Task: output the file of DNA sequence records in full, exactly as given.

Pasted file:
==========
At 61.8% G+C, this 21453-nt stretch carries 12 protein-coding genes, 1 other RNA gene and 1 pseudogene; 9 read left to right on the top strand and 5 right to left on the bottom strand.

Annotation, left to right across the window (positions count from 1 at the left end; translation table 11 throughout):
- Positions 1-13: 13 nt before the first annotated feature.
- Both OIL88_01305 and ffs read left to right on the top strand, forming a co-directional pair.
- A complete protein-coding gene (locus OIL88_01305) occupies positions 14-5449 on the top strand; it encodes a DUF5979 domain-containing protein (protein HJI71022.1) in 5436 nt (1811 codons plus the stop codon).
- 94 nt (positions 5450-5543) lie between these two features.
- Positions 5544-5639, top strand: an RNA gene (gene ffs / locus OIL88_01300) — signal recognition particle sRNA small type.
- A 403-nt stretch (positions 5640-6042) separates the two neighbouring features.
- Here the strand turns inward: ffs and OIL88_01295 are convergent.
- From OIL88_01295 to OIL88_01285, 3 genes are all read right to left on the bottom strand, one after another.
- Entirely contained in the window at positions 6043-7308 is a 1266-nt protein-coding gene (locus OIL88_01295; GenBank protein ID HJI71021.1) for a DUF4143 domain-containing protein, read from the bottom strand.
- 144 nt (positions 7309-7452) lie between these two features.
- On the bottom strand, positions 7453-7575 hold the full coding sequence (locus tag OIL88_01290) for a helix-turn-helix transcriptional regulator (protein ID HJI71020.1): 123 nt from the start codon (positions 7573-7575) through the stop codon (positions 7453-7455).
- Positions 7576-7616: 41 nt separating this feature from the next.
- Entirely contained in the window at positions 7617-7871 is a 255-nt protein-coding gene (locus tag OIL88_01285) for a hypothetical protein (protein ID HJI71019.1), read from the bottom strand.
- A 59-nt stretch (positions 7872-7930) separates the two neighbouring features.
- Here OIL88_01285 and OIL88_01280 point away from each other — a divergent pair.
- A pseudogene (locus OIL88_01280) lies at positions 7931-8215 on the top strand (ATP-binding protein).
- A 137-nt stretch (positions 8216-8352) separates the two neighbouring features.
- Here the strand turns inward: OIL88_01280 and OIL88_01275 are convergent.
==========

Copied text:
At 61.8% G+C, this 21453-nt stretch carries 12 protein-coding genes, 1 other RNA gene and 1 pseudogene; 9 read left to right on the top strand and 5 right to left on the bottom strand.

Annotation, left to right across the window (positions count from 1 at the left end; translation table 11 throughout):
- Positions 1-13: 13 nt before the first annotated feature.
- Both OIL88_01305 and ffs read left to right on the top strand, forming a co-directional pair.
- A complete protein-coding gene (locus OIL88_01305) occupies positions 14-5449 on the top strand; it encodes a DUF5979 domain-containing protein (protein HJI71022.1) in 5436 nt (1811 codons plus the stop codon).
- 94 nt (positions 5450-5543) lie between these two features.
- Positions 5544-5639, top strand: an RNA gene (gene ffs / locus OIL88_01300) — signal recognition particle sRNA small type.
- A 403-nt stretch (positions 5640-6042) separates the two neighbouring features.
- Here the strand turns inward: ffs and OIL88_01295 are convergent.
- From OIL88_01295 to OIL88_01285, 3 genes are all read right to left on the bottom strand, one after another.
- Entirely contained in the window at positions 6043-7308 is a 1266-nt protein-coding gene (locus OIL88_01295; GenBank protein ID HJI71021.1) for a DUF4143 domain-containing protein, read from the bottom strand.
- 144 nt (positions 7309-7452) lie between these two features.
- On the bottom strand, positions 7453-7575 hold the full coding sequence (locus tag OIL88_01290) for a helix-turn-helix transcriptional regulator (protein ID HJI71020.1): 123 nt from the start codon (positions 7573-7575) through the stop codon (positions 7453-7455).
- Positions 7576-7616: 41 nt separating this feature from the next.
- Entirely contained in the window at positions 7617-7871 is a 255-nt protein-coding gene (locus tag OIL88_01285) for a hypothetical protein (protein ID HJI71019.1), read from the bottom strand.
- A 59-nt stretch (positions 7872-7930) separates the two neighbouring features.
- Here OIL88_01285 and OIL88_01280 point away from each other — a divergent pair.
- A pseudogene (locus OIL88_01280) lies at positions 7931-8215 on the top strand (ATP-binding protein).
- A 137-nt stretch (positions 8216-8352) separates the two neighbouring features.
- Here the strand turns inward: OIL88_01280 and OIL88_01275 are convergent.